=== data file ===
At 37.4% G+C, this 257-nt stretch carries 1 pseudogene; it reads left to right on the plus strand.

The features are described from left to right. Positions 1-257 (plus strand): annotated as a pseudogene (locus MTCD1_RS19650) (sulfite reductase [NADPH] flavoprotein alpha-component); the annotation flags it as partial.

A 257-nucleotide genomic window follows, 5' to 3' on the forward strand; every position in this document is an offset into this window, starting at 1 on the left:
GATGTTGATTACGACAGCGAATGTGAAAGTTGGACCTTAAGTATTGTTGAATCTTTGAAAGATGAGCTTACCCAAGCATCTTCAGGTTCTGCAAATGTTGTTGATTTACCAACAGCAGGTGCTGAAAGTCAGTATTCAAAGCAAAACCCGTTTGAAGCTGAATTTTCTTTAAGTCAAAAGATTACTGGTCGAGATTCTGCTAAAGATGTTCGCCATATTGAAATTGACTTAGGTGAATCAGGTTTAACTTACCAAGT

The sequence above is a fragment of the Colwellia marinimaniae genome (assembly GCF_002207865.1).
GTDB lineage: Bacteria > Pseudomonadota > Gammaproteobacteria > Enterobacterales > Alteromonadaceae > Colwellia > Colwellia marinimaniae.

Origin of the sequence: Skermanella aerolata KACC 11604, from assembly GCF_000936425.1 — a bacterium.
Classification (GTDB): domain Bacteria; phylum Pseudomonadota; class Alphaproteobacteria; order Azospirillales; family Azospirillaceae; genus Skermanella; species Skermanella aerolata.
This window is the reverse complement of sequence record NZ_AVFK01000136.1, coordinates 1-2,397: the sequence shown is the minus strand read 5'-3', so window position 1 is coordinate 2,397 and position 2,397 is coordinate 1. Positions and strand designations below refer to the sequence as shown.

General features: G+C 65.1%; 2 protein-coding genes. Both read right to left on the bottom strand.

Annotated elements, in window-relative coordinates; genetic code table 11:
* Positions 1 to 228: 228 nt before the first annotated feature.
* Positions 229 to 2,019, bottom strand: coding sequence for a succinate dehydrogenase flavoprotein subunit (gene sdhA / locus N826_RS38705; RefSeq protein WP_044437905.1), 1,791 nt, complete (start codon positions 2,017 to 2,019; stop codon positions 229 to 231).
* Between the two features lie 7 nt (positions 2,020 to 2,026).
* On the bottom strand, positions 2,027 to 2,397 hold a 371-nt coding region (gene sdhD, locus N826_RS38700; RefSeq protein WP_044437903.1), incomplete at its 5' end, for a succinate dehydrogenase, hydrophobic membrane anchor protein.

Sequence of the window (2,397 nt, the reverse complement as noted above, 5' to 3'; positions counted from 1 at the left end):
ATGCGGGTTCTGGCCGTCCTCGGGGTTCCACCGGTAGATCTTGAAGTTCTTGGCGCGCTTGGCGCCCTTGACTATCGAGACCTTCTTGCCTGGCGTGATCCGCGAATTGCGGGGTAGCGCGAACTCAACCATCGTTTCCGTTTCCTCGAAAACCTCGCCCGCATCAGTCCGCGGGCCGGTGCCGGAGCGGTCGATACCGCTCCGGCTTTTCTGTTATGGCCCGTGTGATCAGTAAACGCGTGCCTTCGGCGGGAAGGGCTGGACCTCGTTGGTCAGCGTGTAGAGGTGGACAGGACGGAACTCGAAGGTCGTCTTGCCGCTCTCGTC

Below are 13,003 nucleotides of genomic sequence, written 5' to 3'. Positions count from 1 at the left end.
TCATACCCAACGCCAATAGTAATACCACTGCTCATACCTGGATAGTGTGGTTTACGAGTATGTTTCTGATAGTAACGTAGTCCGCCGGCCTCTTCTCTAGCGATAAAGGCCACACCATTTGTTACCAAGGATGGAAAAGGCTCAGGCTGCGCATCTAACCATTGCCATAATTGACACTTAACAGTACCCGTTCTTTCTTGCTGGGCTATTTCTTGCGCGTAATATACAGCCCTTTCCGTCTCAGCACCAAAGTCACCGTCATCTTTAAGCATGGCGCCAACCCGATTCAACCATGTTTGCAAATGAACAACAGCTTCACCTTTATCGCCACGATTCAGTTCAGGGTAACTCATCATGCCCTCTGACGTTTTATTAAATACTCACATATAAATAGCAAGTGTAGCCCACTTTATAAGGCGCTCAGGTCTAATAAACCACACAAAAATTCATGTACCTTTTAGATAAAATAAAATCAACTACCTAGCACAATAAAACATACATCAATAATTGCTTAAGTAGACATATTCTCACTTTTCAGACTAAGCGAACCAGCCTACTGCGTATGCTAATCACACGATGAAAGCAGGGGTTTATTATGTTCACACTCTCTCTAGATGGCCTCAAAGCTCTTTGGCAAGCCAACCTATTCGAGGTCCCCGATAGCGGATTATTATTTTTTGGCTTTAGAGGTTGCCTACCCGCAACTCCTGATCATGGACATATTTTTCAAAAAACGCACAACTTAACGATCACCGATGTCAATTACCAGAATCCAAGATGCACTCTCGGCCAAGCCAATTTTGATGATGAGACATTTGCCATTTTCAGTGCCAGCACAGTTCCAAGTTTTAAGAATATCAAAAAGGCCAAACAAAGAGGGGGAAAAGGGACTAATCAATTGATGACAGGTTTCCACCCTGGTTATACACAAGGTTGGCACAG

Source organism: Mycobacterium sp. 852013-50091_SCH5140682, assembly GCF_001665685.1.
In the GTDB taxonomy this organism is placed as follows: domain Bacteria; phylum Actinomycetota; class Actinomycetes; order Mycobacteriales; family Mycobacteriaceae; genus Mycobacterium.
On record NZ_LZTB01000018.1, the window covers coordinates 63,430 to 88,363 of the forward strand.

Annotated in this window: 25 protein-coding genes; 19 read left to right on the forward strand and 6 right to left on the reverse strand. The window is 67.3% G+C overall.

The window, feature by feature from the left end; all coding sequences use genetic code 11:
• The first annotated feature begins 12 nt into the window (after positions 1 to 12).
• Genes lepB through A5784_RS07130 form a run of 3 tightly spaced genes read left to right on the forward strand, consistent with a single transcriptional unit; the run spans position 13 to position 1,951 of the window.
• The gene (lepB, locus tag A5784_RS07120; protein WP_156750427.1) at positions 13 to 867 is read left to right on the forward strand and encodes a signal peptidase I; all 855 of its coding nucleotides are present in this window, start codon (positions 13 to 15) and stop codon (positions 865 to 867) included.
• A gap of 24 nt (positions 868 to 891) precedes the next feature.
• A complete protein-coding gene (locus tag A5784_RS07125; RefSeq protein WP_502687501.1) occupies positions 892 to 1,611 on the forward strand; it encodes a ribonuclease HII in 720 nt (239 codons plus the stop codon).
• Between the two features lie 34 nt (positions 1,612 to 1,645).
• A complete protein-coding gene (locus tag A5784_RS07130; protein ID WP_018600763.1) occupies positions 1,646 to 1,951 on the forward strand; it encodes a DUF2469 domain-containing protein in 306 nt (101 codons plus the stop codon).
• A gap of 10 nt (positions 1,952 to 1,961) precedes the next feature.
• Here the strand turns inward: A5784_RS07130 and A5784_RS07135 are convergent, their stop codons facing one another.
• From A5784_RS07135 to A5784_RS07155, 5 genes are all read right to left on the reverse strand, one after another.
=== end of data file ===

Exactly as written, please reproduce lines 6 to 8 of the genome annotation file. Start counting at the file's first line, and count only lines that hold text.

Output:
GTDB lineage: Bacteria > Pseudomonadota > Gammaproteobacteria > Enterobacterales > Alteromonadaceae > Colwellia > Colwellia marinimaniae.

Origin of the sequence: Skermanella aerolata KACC 11604, from assembly GCF_000936425.1 — a bacterium.
Classification (GTDB): domain Bacteria; phylum Pseudomonadota; class Alphaproteobacteria; order Azospirillales; family Azospirillaceae; genus Skermanella; species Skermanella aerolata.